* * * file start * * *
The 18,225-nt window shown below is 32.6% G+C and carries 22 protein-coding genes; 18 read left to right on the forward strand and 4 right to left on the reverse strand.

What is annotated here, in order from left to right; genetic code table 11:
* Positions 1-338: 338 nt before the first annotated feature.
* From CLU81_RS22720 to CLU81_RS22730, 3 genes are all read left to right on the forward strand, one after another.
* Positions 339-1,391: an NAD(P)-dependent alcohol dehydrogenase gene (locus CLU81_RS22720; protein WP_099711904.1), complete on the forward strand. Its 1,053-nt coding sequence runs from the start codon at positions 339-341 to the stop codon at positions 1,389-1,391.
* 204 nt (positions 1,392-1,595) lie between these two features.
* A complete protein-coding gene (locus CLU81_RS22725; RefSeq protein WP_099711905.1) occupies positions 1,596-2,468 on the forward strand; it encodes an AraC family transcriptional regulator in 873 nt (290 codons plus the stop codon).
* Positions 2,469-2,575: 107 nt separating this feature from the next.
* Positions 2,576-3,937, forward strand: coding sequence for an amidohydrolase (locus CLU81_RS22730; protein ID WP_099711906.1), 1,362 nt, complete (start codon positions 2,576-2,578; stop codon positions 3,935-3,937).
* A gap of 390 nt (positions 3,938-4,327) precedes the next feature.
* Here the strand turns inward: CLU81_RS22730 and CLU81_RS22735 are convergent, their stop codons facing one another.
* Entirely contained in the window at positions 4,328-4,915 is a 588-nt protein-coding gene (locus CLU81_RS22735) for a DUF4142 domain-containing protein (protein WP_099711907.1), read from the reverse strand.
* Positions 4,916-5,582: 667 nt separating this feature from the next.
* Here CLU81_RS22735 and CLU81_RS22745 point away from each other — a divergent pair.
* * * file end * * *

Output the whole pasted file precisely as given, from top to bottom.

The 18,225-nt window shown below is 32.6% G+C and carries 22 protein-coding genes; 18 read left to right on the forward strand and 4 right to left on the reverse strand.

What is annotated here, in order from left to right; genetic code table 11:
* Positions 1-338: 338 nt before the first annotated feature.
* From CLU81_RS22720 to CLU81_RS22730, 3 genes are all read left to right on the forward strand, one after another.
* Positions 339-1,391: an NAD(P)-dependent alcohol dehydrogenase gene (locus CLU81_RS22720; protein WP_099711904.1), complete on the forward strand. Its 1,053-nt coding sequence runs from the start codon at positions 339-341 to the stop codon at positions 1,389-1,391.
* 204 nt (positions 1,392-1,595) lie between these two features.
* A complete protein-coding gene (locus CLU81_RS22725; RefSeq protein WP_099711905.1) occupies positions 1,596-2,468 on the forward strand; it encodes an AraC family transcriptional regulator in 873 nt (290 codons plus the stop codon).
* Positions 2,469-2,575: 107 nt separating this feature from the next.
* Positions 2,576-3,937, forward strand: coding sequence for an amidohydrolase (locus CLU81_RS22730; protein ID WP_099711906.1), 1,362 nt, complete (start codon positions 2,576-2,578; stop codon positions 3,935-3,937).
* A gap of 390 nt (positions 3,938-4,327) precedes the next feature.
* Here the strand turns inward: CLU81_RS22730 and CLU81_RS22735 are convergent, their stop codons facing one another.
* Entirely contained in the window at positions 4,328-4,915 is a 588-nt protein-coding gene (locus CLU81_RS22735) for a DUF4142 domain-containing protein (protein WP_099711907.1), read from the reverse strand.
* Positions 4,916-5,582: 667 nt separating this feature from the next.
* Here CLU81_RS22735 and CLU81_RS22745 point away from each other — a divergent pair.